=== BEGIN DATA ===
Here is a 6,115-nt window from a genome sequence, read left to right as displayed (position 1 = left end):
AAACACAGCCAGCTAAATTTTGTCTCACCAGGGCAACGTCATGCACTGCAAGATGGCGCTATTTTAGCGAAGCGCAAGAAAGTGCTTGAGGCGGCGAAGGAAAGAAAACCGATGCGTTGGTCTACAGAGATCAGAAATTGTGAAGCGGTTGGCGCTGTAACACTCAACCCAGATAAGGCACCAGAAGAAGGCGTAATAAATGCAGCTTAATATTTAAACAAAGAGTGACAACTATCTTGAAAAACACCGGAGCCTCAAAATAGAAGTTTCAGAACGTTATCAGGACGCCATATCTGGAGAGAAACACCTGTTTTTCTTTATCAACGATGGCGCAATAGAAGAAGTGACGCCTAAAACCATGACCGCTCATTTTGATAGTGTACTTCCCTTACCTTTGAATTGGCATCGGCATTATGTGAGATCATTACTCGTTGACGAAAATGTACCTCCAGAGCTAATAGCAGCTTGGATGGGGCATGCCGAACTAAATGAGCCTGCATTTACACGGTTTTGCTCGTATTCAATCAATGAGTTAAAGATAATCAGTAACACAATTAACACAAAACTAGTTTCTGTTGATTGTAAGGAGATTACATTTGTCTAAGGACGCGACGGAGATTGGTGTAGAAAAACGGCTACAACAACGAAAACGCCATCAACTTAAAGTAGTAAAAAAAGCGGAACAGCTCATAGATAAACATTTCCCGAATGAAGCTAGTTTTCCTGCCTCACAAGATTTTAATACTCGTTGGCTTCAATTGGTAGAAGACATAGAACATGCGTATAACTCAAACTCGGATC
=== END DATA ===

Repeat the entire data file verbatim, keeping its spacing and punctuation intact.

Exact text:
Here is a 6,115-nt window from a genome sequence, read left to right as displayed (position 1 = left end):
AAACACAGCCAGCTAAATTTTGTCTCACCAGGGCAACGTCATGCACTGCAAGATGGCGCTATTTTAGCGAAGCGCAAGAAAGTGCTTGAGGCGGCGAAGGAAAGAAAACCGATGCGTTGGTCTACAGAGATCAGAAATTGTGAAGCGGTTGGCGCTGTAACACTCAACCCAGATAAGGCACCAGAAGAAGGCGTAATAAATGCAGCTTAATATTTAAACAAAGAGTGACAACTATCTTGAAAAACACCGGAGCCTCAAAATAGAAGTTTCAGAACGTTATCAGGACGCCATATCTGGAGAGAAACACCTGTTTTTCTTTATCAACGATGGCGCAATAGAAGAAGTGACGCCTAAAACCATGACCGCTCATTTTGATAGTGTACTTCCCTTACCTTTGAATTGGCATCGGCATTATGTGAGATCATTACTCGTTGACGAAAATGTACCTCCAGAGCTAATAGCAGCTTGGATGGGGCATGCCGAACTAAATGAGCCTGCATTTACACGGTTTTGCTCGTATTCAATCAATGAGTTAAAGATAATCAGTAACACAATTAACACAAAACTAGTTTCTGTTGATTGTAAGGAGATTACATTTGTCTAAGGACGCGACGGAGATTGGTGTAGAAAAACGGCTACAACAACGAAAACGCCATCAACTTAAAGTAGTAAAAAAAGCGGAACAGCTCATAGATAAACATTTCCCGAATGAAGCTAGTTTTCCTGCCTCACAAGATTTTAATACTCGTTGGCTTCAATTGGTAGAAGACATAGAACATGCGTATAACTCAAACTCGGATC